About a third of stroke survivors experience difficulty communicating, at least for a while. This difficulty with translating thought into language is known as aphasia. If the patient has trouble with understanding what’s said to him, it’s classed as receptive aphasia. If he has trouble finding the right words to express what’s on his mind, it’s expressive aphasia. If he has trouble matching things with their right names, that’s nominal aphasia.
autonomic nervous system
The autonomic nervous system (ANS) is the part of the peripheral nervous system that acts as a control system, functioning largely below the level of consciousness, and controls visceral functions. The ANS affects heart rate, digestion, respiratory rate, salivation, perspiration, pupillary dilation, micturition (urination), and sexual arousal.
Capillaries are the smallest blood vessels and deliver life-giving oxygen via the blood to even the furthest extremities of the body.
The central nervous system (CNS) is the part of the nervous system that integrates the information that it receives from, and coordinates the activity of, all parts of the body. It consists of the brain and the spinal cord.
The cerebral cortex is the outermost sheet of neural tissue of the brain, and it’s divided into left and right hemispheres. The cerebral cortex plays a very important role in the areas of attention, memory, thought, language and consciousness. The surface is much larger than you might expect, since it is folded in such a way that it forms grooves which give the brain the convoluted look that we all associate with it.
This is a term for a strong sedative, and particularly for the widespread dispensation of antipsychotic drugs in residential care homes to manage psychosis. Antipsychotics are sometimes necessary to curb aggression and other unwanted behaviours, but they should only be prescribed and administered with the greatest of care, and only for as long as absolutely necessary.
This refers to people that have never had sight, i.e. have been born blind due to a genetic condition.
Dementia is not a single illness but rather a set of signs and symptoms, and is usually indicated by a serious loss of cognitive abilities (i.e. the person has trouble with thinking, reasoning, making decisions, etc). The person affected also has serious memory problems, and gets confused easily, even with simple, everyday matters. It’s not ununsual for a dementia patient to not know with any degree of certainty where they are, what day it is, or even what year it is. A person with dementia also has trouble with learning new things, coping with feelings and relationships, and even recognising family members, or remembering who they are.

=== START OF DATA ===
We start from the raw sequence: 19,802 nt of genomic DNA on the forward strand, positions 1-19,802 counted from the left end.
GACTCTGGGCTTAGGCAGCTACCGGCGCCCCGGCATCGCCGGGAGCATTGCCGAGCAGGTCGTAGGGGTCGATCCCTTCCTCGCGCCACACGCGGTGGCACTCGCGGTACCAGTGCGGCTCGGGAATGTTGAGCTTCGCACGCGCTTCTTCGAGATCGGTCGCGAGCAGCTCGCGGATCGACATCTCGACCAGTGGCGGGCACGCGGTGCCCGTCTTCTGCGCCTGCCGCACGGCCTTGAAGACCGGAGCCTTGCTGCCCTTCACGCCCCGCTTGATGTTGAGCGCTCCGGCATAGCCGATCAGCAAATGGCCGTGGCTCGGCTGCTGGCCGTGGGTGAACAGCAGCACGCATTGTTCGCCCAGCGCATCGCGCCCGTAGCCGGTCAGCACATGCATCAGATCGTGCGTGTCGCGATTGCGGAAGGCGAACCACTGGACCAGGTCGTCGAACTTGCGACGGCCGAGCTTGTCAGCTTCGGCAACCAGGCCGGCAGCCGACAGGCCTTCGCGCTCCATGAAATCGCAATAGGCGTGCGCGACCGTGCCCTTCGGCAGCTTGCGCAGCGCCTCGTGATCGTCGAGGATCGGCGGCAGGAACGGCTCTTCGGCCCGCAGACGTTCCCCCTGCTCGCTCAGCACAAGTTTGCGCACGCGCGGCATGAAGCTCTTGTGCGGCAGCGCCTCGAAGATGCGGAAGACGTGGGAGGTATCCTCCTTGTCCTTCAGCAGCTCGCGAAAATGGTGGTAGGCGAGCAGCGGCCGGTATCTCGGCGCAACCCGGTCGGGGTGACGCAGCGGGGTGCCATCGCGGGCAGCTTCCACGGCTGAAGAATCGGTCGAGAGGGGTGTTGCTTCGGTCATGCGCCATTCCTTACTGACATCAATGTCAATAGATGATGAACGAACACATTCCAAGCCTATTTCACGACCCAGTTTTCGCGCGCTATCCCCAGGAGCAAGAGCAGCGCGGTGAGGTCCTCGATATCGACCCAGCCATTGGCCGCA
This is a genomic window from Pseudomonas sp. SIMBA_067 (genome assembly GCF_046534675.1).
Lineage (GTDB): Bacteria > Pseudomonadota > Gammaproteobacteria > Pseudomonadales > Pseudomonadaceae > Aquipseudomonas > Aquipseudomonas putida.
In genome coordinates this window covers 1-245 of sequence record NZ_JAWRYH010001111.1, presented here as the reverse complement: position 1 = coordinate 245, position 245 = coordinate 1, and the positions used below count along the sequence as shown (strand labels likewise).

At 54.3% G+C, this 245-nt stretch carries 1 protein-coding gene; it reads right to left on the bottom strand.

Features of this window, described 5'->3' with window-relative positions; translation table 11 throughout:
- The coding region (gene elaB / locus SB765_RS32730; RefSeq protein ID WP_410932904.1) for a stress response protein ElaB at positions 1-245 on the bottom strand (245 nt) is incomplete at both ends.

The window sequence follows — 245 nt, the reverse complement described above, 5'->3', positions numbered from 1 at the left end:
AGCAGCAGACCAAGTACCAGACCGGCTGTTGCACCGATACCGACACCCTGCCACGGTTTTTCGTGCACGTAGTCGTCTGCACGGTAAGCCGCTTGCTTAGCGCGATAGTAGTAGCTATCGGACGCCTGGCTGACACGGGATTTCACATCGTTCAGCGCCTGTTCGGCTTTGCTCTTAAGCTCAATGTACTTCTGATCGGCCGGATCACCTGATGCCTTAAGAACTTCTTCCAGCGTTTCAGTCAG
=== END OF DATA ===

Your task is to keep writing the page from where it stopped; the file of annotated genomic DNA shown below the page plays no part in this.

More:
There can be physical causes for dementia (such as a stroke or a vascular disease), or it can be caused by a brain injury. It can also be caused as a result of another disease, such as Parkinson’s, or as a result of alcohol abuse. Some forms of dementia progress very quickly, while others develop slowly. There are currently no medications that are clinically proven to prevent or cure dementia.
A recognised condition in which reading, writing and communication all present difficulties. It used to be called ‘word blindness’, and dyslexics were thought to be less intelligent than average, but views have changed. Dyslexia has nothing to do with intelligence. It is more to do with the perception of written symbols. A dyslexic person will commonly see letters shift around and invert spontaneously.
Dyslexie is a font specifically designed to make reading easier for dyslexics. Subtle differences in the shape and general appearance of the letters make them appear more clearly different from one another. Punctuation is also emphasised so that it’s clear where one sentence ends and the next begins.
Enzymes are large molecules responsible for the many chemical conversions that constantly occur in order to sustain life. All kinds of metabolic reactions, ranging from digestion to the flexion of muscles to the synthesis of DNA, depend on enzymes acting as catalysts.
A mechanism activated by the autonomic nervous system, which primes the individual for extreme exertion, whether fighting or running away.
Although a valuable survival technique, the fight-or-flight response can be brought into play during a panic attack, with very unpleasant results. Understanding the causes of panic attacks can prepare you to deal with them effectively.
Cards with a word or definition on one side and a brief explanation on the other. Shuffling the cards and reviewing them can be a great memory exercise The modern version is electronic: sites such as Quizlet allow you to input whole batches of data in flash card format (i.e. word one side, explanation the other). You can then review them any time you like, or any of the multitude of sets other people have submitted.
Functional MRI. Scans produced by this type of scanner show the brain actually working, by allowing certain parts of it to be highlighted as it functions.
The fusiform gyrus is the area of the brain specifically concerned with face recognition. In people with prosopagnosia, this area has often been damaged due to traumatic injury.
Technical term for the enhanced memory ability whereby the subject can recall an enormous amount of detail of their earlier lives. This extends to particular days, and those with this ability can recall the meals they ate on a particular day, the weather, what was being reported in the news that day, etc, etc.
This is also known as superior autobiographical memory, or, less technically, photographic memory. It seems to be limited (if that’s the right word) to things that had an impact on the subject personally.
The infralimbic cortex is a region of the prefrontal cortex that plays an important role in habit forming, and habit selection. New habits, it seems, are given preference over old ones. According to research, it seems old habits are best superseded by new ones, rather than just trying to ‘forget’ them.